The truths about Mad­off and The Wizard of Lies

Windsor Star - - YOU - FRA­ZIER MOORE

NEW YORK For the sec­ond time in lit­tle more than a year, a TV film probes Bernie Mad­off, the fraud­ster-fi­nancier who in 2008 made ex­plo­sive news with his ar­rest for per­pe­trat­ing a Ponzi scheme that ru­ined thou­sands of his clients at a cost of $60 bil­lion or more.In Fe­bru­ary 2016, an ABC docu­d­rama starred Richard Drey­fuss as Mad­off and Blythe Dan­ner as his wife Ruth.

Now HBO is pre­sent­ing The Wizard of Lies, which takes a ret­ro­spec­tive tact framed by its sub­ject as he serves his 150-year prison sen­tence.

Robert De Niro is Mad­off and Michelle Pfeif­fer is Ruth. Barry Levin­son di­rects. The three­some gath­ered to talk about their film.

What were the chal­lenges in mak­ing The Wizard of Lies? Pfeif­fer: It was the first time I had ever played a real per­son, one who was still alive, and I felt that bur­den! I know a lot of women of Ruth’s gen­er­a­tion who were fo­cused on the fam­ily, the chil­dren and left all of the rest to their hus­bands. That was MY mother, who never had a job but in­stilled in me the im­por­tance of hav­ing a ca­reer. I felt like I was re­spon­si­ble for Ruth’s truth be­ing rep­re­sented. I used to have a lot of con­ver­sa­tions: ‘Bar­rrrrrrry! We have to be SURE!’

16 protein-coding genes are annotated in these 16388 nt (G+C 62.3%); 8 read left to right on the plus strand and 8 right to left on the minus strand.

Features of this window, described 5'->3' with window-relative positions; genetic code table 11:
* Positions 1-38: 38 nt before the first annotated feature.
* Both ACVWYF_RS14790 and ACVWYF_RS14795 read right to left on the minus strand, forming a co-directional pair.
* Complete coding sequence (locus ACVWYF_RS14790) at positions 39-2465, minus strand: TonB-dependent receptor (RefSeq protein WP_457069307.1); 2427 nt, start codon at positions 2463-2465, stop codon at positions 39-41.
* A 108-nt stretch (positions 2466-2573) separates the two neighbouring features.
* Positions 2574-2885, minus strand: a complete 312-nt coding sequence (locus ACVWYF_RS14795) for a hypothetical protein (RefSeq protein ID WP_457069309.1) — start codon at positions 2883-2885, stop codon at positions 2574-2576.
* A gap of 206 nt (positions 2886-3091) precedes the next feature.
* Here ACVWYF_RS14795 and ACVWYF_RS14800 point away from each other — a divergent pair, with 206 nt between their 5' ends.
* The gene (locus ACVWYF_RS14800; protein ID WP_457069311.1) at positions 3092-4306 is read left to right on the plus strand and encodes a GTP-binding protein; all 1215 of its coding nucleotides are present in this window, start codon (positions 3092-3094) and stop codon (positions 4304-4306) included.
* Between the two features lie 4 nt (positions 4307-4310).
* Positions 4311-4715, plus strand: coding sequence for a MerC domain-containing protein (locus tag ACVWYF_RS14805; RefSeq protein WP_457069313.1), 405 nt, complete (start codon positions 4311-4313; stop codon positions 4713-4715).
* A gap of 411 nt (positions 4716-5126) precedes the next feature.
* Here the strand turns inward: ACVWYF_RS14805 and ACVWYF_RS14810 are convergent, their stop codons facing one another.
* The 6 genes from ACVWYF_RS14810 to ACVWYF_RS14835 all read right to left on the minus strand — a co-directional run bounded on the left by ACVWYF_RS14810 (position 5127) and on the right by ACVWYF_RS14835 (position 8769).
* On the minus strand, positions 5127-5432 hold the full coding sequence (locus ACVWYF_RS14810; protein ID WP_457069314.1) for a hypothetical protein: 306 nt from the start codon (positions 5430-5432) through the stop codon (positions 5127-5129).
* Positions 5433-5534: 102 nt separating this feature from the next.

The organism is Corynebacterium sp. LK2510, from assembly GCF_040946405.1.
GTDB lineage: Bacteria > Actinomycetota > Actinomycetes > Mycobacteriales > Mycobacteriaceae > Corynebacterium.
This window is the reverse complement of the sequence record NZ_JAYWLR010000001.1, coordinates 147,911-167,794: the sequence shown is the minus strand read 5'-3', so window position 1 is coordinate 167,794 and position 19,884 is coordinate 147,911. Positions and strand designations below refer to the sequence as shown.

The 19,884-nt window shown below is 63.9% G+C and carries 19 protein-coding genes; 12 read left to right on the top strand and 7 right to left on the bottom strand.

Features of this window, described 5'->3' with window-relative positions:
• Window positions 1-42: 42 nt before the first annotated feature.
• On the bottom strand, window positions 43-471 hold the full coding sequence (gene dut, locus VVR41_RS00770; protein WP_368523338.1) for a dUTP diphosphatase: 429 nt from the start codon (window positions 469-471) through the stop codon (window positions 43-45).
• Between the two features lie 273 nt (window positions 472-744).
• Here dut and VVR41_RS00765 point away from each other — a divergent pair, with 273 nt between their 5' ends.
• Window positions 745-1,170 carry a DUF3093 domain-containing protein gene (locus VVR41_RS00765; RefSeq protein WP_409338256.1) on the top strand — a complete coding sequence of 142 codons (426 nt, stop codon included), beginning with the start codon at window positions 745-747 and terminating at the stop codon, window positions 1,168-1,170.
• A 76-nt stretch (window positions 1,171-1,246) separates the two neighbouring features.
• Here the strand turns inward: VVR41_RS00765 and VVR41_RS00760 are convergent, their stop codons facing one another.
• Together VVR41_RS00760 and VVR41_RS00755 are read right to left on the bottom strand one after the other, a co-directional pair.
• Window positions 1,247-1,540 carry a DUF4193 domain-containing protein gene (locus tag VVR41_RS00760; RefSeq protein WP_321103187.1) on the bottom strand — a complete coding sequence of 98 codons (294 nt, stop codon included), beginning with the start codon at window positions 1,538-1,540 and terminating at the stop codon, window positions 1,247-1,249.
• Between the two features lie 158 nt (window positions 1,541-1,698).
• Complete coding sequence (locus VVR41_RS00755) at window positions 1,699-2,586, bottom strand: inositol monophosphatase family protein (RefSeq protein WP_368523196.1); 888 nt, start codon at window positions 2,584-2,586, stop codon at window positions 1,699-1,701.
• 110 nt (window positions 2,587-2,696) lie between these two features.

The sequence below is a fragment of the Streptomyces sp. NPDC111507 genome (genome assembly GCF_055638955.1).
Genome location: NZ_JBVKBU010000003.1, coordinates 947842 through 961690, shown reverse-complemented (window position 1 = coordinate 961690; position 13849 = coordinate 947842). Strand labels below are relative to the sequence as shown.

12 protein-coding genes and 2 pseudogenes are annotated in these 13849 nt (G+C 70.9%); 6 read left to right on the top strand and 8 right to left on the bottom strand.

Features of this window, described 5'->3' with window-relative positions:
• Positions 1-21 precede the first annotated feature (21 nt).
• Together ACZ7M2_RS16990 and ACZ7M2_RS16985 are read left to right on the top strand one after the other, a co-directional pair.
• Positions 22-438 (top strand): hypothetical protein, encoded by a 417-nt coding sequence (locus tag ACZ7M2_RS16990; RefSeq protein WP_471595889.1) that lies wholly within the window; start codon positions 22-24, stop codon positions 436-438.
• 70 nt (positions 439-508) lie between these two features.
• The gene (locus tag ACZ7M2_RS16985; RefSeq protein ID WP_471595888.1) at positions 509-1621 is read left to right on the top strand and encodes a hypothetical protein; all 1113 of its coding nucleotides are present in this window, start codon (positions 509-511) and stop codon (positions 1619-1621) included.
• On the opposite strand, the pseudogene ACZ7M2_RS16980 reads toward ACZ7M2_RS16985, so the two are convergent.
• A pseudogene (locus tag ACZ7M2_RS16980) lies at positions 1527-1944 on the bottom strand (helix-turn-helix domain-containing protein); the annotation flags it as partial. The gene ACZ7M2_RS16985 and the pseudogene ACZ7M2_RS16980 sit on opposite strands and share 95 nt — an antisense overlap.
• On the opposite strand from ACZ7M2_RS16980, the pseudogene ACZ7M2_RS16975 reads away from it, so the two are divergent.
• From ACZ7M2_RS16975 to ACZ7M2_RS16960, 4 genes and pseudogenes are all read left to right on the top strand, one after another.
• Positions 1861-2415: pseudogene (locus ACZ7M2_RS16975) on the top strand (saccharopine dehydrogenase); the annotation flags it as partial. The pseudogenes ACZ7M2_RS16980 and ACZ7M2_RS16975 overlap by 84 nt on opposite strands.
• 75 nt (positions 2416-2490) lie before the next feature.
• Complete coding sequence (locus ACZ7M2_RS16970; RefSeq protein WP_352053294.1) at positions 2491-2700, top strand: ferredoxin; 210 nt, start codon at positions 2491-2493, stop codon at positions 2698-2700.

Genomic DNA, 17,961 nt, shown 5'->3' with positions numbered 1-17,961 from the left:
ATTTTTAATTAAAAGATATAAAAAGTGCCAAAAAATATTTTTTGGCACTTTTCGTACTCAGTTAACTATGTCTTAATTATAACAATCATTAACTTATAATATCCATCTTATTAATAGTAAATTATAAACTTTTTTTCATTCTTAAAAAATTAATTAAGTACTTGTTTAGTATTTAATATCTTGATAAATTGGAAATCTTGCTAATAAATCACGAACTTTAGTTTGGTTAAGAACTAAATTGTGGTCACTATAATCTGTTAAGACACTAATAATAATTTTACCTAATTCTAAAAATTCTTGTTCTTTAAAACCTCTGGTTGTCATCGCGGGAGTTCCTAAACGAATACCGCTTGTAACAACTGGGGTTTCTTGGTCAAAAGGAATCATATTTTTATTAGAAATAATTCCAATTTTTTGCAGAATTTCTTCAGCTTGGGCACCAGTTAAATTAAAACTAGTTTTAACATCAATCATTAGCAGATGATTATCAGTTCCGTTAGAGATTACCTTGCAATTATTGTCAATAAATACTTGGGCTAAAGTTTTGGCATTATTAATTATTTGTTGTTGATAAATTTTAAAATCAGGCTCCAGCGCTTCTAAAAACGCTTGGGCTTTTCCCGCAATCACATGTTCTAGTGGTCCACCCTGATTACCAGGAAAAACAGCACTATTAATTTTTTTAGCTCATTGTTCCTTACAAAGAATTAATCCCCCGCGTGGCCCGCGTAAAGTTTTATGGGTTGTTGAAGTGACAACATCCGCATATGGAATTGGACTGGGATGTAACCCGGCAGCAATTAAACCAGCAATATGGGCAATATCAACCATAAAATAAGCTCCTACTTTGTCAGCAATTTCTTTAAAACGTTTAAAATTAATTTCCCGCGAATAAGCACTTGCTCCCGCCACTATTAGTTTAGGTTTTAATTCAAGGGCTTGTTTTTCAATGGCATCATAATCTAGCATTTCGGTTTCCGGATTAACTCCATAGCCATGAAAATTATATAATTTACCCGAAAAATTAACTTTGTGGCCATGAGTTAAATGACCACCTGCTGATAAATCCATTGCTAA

And did she feel sure? Pfeif­fer: I do, now that I’ve seen the fin­ished prod­uct. Levin­son: I was sent the script for the other one, but I was do­ing some­thing else and I didn’t read it. Then this (The Wizard of Lies) script came up. I never did see the other film, be­cause once we de­cided to do this one, I didn’t want to risk be­ing in­flu­enced.

An ac­tor leg­endary for how he trans­forms him­self into each char­ac­ter he plays, how did De Niro grasp Mad­off ? De Niro: Ev­ery­body has their rea­sons for what they do, and he had his. In act­ing school, you never ‘com­ment’ on the char­ac­ter you play.

You never think, ‘He’s a bad per­son, so there­fore I’m go­ing to do things to make him look bad.’ That’s Rule No. 1. You find a way for the char­ac­ter to jus­tify his own ac­tions.

He gave off a mys­te­ri­ous, phantom-type thing, from what we could sur­mise. I could see how that could help ex­plain how he at­tracted peo­ple. But who is he RE­ALLY?

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